Joseph BEUYS (1921-1986)
From the 1960s onwards, Beuys was a great believer in the ability of art to transform society. He was involved in the experimental activities of the Fluxus group and of the artist Nam June Paik in Düsseldorf and began to develop an interest in art through his close links with literature, music, performance and in everyday life.
His performances, which he called “actions”, incorporated sculptures, small objects, drawings and indoor installations. His approach was revolutionary, incorporating ritualised movement and sound as well as materials such as fat, felt, blood and dead animals.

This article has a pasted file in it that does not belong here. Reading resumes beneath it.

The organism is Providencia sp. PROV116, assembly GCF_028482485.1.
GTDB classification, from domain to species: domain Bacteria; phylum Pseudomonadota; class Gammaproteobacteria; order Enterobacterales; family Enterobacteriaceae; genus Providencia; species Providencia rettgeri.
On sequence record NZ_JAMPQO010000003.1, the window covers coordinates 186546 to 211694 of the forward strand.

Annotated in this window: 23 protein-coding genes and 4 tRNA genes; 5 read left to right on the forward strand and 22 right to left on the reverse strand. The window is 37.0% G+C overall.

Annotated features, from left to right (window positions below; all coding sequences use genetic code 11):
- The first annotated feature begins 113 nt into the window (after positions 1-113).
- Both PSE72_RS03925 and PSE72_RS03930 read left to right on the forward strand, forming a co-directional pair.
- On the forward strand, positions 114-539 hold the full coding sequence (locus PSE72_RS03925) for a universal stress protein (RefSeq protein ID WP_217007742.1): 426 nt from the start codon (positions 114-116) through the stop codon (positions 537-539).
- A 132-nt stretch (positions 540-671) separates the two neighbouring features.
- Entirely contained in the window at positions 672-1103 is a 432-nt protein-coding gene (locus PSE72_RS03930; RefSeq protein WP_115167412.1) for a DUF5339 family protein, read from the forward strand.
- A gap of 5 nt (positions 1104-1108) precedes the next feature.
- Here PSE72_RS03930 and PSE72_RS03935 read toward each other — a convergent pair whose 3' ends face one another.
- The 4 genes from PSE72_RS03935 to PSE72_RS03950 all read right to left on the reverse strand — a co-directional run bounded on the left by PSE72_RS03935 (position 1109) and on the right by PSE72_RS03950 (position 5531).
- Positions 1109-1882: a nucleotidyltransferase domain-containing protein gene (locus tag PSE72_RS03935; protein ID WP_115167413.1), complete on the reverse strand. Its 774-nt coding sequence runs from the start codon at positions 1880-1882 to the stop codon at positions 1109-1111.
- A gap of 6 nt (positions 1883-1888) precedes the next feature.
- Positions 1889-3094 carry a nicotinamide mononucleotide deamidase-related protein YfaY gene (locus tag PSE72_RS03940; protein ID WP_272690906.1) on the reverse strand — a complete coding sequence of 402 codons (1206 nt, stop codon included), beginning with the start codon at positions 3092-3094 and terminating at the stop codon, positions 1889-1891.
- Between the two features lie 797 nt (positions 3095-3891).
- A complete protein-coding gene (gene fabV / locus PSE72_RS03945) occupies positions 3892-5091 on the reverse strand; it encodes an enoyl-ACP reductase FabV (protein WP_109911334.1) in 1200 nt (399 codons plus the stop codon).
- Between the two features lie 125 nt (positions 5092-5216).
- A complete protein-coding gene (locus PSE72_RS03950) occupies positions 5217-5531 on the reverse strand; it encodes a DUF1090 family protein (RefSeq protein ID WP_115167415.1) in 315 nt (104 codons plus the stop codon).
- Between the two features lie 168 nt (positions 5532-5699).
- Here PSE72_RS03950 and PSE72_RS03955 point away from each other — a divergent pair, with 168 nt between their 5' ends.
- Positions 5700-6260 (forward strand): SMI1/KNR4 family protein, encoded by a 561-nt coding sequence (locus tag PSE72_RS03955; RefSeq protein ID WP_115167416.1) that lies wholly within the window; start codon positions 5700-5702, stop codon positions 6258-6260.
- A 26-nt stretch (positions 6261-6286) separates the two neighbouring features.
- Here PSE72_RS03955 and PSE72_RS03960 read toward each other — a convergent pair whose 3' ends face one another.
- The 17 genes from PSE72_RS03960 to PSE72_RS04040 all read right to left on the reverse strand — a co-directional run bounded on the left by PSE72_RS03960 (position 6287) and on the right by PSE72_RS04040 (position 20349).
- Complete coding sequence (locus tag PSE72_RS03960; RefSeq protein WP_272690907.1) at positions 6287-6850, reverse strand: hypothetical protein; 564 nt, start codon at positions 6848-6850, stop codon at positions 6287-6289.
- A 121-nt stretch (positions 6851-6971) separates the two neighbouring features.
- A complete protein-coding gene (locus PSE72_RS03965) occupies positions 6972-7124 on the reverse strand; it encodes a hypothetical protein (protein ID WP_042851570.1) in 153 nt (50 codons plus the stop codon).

Beuys took part in many activist groups, including the Université Internationale Libre (Free International University), which focused on a mix of disciplines and highlighted the creative potential of all human beings. Beuys is now considered one of the most influential artists of the second half of the 20th century. His reputation became firmly established in the history of art in 1979, when a retrospective exhibition was held at the Guggenheim Museum in New York.